It was almost Santa Claus in February: President Calderon brought with him 40 day care centers, 15 public gathering places, 5 new high schools, 200,000 square feet of new pavement, and health care (Seguro Popular) for 300,000 juarenses without coverage.
Security? Of course! Another 2600 federal police, two more helicopters to add to the two already here, one more purge of local police, one new operational intel unit for the federal police, the establishment of well patrolled safety corridors, and new units to combat extortion and kidnapping. Plus, a plan to revise procedures by which citizens can complain about abuses by the armed forces
And, of course, a partridge in a pear tree.
But when the President apologized for being an hour late at the Cibeles Convention Center, Dr. Arturo Valenzuela told him, "yes, there was a delay, I'm not sure how much, perhaps two years."
And when the President announced the new security changes people in the audience shouted out it was more of the same. One man asked the secretary of federal public security, Genaro Garcia Luna, who was with the President, "who should we complain to about extortion when the people doing the extortion are the federal agents themselves?"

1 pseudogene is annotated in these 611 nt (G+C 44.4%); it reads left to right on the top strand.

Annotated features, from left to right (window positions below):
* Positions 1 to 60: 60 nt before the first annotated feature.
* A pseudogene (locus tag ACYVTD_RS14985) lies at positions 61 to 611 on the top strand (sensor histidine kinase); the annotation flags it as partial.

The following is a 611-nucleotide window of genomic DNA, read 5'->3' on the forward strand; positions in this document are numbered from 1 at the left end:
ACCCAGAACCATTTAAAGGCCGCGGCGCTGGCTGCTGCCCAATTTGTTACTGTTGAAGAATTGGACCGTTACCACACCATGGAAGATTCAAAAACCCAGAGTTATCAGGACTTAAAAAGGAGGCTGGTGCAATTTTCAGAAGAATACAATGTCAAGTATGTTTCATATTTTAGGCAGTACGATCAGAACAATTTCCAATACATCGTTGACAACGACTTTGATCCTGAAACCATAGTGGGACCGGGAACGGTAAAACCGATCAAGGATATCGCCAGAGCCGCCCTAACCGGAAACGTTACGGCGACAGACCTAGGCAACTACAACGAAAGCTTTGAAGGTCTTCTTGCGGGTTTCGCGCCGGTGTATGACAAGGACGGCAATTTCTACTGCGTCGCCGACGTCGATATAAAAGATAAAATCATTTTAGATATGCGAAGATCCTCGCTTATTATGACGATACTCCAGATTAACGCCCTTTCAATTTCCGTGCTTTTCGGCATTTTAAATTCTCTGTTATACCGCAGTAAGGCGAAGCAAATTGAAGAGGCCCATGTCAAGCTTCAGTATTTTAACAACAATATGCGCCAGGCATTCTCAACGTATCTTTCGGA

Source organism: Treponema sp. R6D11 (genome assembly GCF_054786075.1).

It must have been a long day for the president, who listened to the cries of the mothers of the high school victims, listened to the complaints of federal, state, and local police forces, listened to the insults hurled in anger from the crowd at Cibeles. He cannot have left Juarez yesterday without being far more aware than he was the day before about the anguish, anger, and frustration about the seeming inability of local, state, and federal law enforcement to control the violence, the homicides, the extortion, kidnapping, and overall unprecedented wave of crime that hangs over the fourth largest city in Mexico.
More on the President's visit later
Compiled from stories (here and here) in Diario